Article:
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The Niagara River Greenway is partnering with the New York State Office of Parks, Recreation and Historic Preservation, and Bergmann in presenting possible bike path ideas -- like the one pictured -- for the Lewiston area. (Image courtesy of the Greenway)
The Niagara River Greenway is partnering with the New York State Office of Parks, Recreation and Historic Preservation, and Bergmann in presenting possible bike path ideas -- like the one pictured -- for the Lewiston area. (Image courtesy of the Greenway)

Greenway: Public workshop to address possible River Region bike path; Lewiston eyes art collab

Sat, Feb 22nd 2020 07:00 am

Niagara River Greenway Commission Executive Director Greg Stevens invited River Region residents to attend a public meeting on the lower Niagara Shoreline Trail Connectivity Study. The event is scheduled for 6:30 p.m. Monday, March 2, at the Town of Lewiston Senior Center, 4361 Lower River Road.

This study is currently evaluating trail connections, public green space, and waterfront accessibility, and pedestrian and bicycle mobility from Artpark in Lewiston to Four Mile Creek State Park in Youngstown.

At this meeting, participants will learn more about the study and Niagara River Greenway vision. People also will have a chance to share their ideas for trail and accessibility improvements.

Stevens issued the invitation when visiting the Village of Lewiston board meeting on Tuesday, and again when presenting to a group of River Region artists on Thursday.

“We’re really excited about the role Lewiston plays in this next phase of development,” he said. “Up to now, we’ve been trying hard to complete the trail from Lake Erie to Lake Ontario, which is our goal.”

Stevens said 8.5 million bicyclists are projected to visit Western New York each year to ride the Empire State Trail.

“Lewiston, as the gateway to the lower Niagara, the northern region of our Niagara Region, is in just the right place to capture this opportunity, take advantage of it – the benefit of your businesses on Center Street – and, very importantly, for the whole community, to be able to be connected with Artpark. For the first time in a long time, to have a trail system that has a lot more active tourism,” he said. “And so, we’re really here to give you just a basic idea of what we see coming, and then we want to hear your thoughts on how it could be optimized, particularly today in thinking about green spaces and gardens and public art that could enhance the look.”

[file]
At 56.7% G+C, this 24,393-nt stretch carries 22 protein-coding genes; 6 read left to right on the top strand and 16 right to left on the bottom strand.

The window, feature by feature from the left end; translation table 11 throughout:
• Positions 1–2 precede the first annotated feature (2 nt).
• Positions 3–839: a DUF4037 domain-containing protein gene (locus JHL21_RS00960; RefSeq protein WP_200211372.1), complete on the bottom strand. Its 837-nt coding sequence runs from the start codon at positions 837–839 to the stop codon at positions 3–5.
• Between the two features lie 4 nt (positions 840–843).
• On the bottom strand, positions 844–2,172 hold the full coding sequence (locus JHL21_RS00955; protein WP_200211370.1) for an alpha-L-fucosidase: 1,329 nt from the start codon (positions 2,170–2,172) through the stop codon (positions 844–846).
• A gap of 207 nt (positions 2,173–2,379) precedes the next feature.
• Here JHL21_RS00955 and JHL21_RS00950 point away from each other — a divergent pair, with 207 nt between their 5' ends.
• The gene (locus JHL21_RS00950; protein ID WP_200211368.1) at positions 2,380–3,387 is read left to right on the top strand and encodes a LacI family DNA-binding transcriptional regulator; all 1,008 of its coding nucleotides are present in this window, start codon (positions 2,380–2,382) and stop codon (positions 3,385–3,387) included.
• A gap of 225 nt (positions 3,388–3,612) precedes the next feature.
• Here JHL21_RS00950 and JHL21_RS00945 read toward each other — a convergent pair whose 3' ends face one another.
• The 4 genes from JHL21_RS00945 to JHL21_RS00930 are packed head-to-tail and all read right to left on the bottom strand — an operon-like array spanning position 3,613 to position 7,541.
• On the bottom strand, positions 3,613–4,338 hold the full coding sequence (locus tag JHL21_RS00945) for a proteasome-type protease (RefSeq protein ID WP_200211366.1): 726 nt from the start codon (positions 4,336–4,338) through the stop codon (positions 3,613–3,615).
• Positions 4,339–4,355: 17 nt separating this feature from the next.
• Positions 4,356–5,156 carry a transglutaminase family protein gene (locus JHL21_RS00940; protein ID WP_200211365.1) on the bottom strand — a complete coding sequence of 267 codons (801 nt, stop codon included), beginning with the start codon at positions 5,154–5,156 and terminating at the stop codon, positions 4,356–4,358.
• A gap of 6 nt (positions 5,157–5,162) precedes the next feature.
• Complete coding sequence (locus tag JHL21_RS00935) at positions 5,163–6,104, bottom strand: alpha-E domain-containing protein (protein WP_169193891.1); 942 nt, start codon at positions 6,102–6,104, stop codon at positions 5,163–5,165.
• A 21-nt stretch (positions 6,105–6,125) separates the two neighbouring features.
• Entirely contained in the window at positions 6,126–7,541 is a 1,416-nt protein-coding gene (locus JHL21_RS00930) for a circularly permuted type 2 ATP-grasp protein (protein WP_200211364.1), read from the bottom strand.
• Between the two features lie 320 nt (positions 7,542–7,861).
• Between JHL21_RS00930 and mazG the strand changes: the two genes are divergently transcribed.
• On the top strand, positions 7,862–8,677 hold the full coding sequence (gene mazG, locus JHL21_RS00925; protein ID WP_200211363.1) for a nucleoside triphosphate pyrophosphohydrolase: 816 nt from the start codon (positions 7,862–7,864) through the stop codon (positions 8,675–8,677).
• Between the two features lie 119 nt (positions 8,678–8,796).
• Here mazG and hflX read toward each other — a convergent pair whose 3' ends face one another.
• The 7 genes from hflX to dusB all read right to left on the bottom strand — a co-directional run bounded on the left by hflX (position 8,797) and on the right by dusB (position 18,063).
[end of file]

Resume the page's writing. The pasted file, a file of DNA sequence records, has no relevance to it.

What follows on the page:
“Lewiston has amazing stories to tell,” Stevens said.

He further added, “The Greenway (Plan) is trying to connect the whole of the Niagara Region and our green spaces, our parks, our conservation areas. This is the last major gap, and we want to really pay attention to what works best for the community here.”

The artist group spoke of ways in which to connect a bike trail with an art trail – which is one of Mayor Anne Welch’s goals. Some ideas included:

•Placemaking or wayfinding pieces at the corner of Center and Ninth and Center and Fourth streets that, perhaps, take the place of traditional signage while also signifying entry points along the trail;

•Creating a mural on a new Academy Park comfort station;

•Staging pieces of art along Center Street and within pocket projects; and

•Replacing worn-out shrubbery at Center and North Fourth streets with a piece of art – this also would tie-in with the work to be on display in the Gallo courtyard.

Suggestions also were made to seek out grants to provide funding for art projects; tying in the Discover Niagara Shuttle; and creating closer ties with Artpark – perhaps with additional art projects along South Fourth Street heading into the venue.

The Greenway Commission is working on the study alongside the New York State Office of Parks, Recreation and Historic Preservation; and Bergmann, an architectural/engineering/planning firm out of Rochester.

Again, the community will have an opportunity to hear this presentation and offer feedback at the March 2 meeting.

Ted Liddell, a landscape architect with Bergmann, said the goal is to create “an experience,” connecting nature, art, recreation and business, and forging stronger connections.

“Throughout the process, we’re very interested to hear what you have to say,” he said.

Liddell explained, “The most successful projects are the ones where the community gets involved, provides their input, and helps to guide the process to make it a project that is really special for the community and the region.”

The study is expected to be completed by the fall.

GM/Managing Editor Joshua Maloni contributed to this article.

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